Social media: Opening windows to crime

Social media: Opening windows to crime

PETALING JAYA, Malaysia - A snatch thief grabs at a woman's gold chain from a stationary car on a busy road. She escapes his clutches and falls to the ground as the criminal speeds off. No one comes to her aid.

However, right behind the thief's car, a motorist's dashboard-mounted camera has recorded the whole incident.

He later uploads the video to YouTube and shares the footage on Facebook, prompting an outcry against this new mode of robbery and alerting netizens to it.

Capturing crime

Just two years ago, such unpleasant events would not be a common sight on the timelines of most social media users.

Now, more and more bystanders are whipping out their smartphones and other recording devices to capture crime or vigilante arrests happening right before their eyes.

This phenomenon happens because not everyone is physically able to assist the victim or fight against the criminal, says Malaysian Crime Awareness Campaign (MCAC) co-founder Mark Soh.

"Getting evidence is the next best thing, so a person may choose to record an incident instead of providing assistance," said Soh.

With crime taking its place as a familiar element in the social media landscape, psychologist and criminologist Dr Geshina Ayu Mat Saat worries that people may become desensitised to violence and unlawfulness.

"So much so that when they actually witness crime, they become passive bystanders and don't help to stop it. It's bad that people require more and more gruesome violence to experience outrage," she said.

Some individuals also have less-than-noble motives, such as a desire for 15 minutes of fame by having a video they uploaded go viral.

Some recordings are even misused to frame others.

"Some of the videos and pictures we receive seem to have elements of sabotage, so we don't post them on our page. This is especially true with claims of missing persons, so we always verify the facts," said Soh.

This may include recordings of bullying incidents, which intend to shame the victim.

Recent cases include two female teenagers beating another girl unconscious in what appears to be a violent quarrel over their victim's looks.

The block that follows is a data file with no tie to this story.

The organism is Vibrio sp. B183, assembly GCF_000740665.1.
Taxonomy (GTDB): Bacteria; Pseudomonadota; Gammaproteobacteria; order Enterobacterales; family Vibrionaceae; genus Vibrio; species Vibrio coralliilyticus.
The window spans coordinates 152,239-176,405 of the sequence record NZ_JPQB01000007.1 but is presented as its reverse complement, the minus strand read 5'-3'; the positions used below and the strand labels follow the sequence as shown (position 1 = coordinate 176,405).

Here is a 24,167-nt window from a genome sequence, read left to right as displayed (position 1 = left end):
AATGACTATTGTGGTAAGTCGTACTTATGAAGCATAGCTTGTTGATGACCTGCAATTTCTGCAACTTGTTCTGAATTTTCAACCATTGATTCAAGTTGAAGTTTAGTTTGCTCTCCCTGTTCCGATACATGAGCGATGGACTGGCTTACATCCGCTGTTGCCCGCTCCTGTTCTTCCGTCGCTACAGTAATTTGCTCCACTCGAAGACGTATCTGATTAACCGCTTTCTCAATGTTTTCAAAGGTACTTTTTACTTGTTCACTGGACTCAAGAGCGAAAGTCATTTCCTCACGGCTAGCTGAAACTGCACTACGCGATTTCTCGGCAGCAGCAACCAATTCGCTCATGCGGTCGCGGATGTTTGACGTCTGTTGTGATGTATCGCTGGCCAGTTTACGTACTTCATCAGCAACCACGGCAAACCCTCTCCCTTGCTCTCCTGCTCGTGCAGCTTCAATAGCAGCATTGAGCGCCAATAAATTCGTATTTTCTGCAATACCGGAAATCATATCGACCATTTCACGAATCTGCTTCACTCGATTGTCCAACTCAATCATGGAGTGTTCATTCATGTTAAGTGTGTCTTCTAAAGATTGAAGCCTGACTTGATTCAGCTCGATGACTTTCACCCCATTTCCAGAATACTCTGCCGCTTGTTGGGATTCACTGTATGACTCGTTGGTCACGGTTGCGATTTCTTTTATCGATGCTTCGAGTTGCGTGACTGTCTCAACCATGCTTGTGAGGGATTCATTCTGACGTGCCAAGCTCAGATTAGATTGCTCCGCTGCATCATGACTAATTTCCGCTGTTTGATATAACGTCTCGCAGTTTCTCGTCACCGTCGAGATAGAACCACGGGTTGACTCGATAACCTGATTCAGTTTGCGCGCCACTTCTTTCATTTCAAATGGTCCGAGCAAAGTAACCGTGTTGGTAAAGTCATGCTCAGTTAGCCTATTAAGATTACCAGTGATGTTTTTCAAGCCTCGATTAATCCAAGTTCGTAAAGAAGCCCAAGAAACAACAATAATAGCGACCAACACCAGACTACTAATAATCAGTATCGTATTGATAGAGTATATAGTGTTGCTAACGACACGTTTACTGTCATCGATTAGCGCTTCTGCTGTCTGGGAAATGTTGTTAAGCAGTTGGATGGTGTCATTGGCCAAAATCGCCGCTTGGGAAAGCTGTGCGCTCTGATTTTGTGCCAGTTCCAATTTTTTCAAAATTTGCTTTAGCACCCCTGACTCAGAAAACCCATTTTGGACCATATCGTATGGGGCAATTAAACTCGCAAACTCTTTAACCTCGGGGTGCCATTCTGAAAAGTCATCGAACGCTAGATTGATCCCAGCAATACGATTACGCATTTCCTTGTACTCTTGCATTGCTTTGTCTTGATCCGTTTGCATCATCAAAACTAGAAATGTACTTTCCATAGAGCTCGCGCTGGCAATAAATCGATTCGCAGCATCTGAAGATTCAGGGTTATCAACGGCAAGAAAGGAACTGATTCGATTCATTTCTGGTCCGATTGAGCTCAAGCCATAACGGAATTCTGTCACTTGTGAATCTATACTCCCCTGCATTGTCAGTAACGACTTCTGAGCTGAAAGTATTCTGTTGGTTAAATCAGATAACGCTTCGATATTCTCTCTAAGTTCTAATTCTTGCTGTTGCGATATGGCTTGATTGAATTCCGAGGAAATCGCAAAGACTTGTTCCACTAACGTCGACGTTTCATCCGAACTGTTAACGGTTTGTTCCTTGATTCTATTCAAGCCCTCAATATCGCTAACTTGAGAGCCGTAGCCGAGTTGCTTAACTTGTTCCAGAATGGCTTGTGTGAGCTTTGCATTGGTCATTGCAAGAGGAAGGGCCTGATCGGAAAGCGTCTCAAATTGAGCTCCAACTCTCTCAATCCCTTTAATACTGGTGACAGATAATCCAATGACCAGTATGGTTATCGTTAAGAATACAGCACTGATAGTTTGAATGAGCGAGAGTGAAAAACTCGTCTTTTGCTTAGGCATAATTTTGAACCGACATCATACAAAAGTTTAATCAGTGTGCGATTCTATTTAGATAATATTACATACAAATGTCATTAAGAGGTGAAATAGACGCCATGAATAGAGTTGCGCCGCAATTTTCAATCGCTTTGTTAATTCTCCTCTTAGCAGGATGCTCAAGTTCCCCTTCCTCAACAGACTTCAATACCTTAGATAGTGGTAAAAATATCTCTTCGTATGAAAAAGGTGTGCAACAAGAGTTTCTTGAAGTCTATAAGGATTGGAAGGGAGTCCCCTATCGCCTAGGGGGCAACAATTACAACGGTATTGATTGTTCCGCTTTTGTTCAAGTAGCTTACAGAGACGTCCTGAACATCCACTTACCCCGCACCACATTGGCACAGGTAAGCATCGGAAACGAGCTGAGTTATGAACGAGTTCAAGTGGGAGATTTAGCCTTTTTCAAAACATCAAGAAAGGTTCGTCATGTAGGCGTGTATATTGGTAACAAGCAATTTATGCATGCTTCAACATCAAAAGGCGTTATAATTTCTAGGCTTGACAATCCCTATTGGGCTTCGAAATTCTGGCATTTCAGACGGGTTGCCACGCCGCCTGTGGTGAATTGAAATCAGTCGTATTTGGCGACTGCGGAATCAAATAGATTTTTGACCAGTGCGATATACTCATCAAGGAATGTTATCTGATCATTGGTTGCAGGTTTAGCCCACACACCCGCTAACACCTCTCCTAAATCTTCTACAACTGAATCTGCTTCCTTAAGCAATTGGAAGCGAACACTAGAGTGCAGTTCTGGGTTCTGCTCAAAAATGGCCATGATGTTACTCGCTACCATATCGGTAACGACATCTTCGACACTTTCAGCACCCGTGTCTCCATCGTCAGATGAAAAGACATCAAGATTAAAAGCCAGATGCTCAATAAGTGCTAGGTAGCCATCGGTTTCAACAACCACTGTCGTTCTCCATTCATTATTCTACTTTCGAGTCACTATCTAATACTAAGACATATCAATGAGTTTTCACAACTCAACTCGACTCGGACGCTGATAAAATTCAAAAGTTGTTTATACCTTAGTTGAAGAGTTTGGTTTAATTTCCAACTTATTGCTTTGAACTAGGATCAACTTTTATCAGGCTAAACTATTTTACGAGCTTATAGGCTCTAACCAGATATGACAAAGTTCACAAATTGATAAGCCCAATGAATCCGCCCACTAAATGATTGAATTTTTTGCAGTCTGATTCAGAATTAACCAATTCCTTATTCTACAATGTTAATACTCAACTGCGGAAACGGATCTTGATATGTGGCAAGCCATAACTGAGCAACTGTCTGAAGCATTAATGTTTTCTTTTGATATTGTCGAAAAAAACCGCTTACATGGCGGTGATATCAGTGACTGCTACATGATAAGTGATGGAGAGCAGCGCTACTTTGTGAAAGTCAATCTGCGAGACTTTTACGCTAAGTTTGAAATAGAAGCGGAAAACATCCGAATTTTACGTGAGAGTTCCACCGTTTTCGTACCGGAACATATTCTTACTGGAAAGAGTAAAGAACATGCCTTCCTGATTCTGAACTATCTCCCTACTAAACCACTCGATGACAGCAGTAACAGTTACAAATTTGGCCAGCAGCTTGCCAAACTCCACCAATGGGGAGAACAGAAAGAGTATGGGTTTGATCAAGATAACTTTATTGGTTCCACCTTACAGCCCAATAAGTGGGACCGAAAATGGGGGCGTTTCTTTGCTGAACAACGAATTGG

Earlier this year, Facebook users were shocked by a three-minute video of a female secondary student being choked with a tie, hit with a book, and humiliated by jeering classmates.

Dr Geshina said such ill-intentioned recordings could signal symptoms of an anti-social personality disorder.

"Such people enjoy causing or witnessing public disorder, and they take pleasure in sharing their experiences with others," she said.

Although such recordings can be used as evidence, uploaders are often unaware of legal repercussions.

"If children are evidenced in the footage, the individual who uploaded it may be charged for many crimes, including neglect, abuse, and being an accomplice," said Dr Geshina.

While graphic images and videos shared on social media can raise awareness and shock people out of complacency, the usual barometers of responsibility, common sense, respect and decorum must always apply.

This can sometimes fall on deaf ears, as some netizens who managed to secure CCTV footage of grisly events have shared it with the world wide web for all to see.

"Posting graphic CCTV images of the AmBank officer who was shot in the face was pure disrespect to her grieving family and in extremely bad taste," said Malaysians Against Rape, Assault and snatcH (Marah) founder Dave Avran.

With MCAC's practice of pixellating gruesome pictures to respect the deceased, Soh agreed that social media etiquette should be practised as it "should never be about the Likes or Shares."

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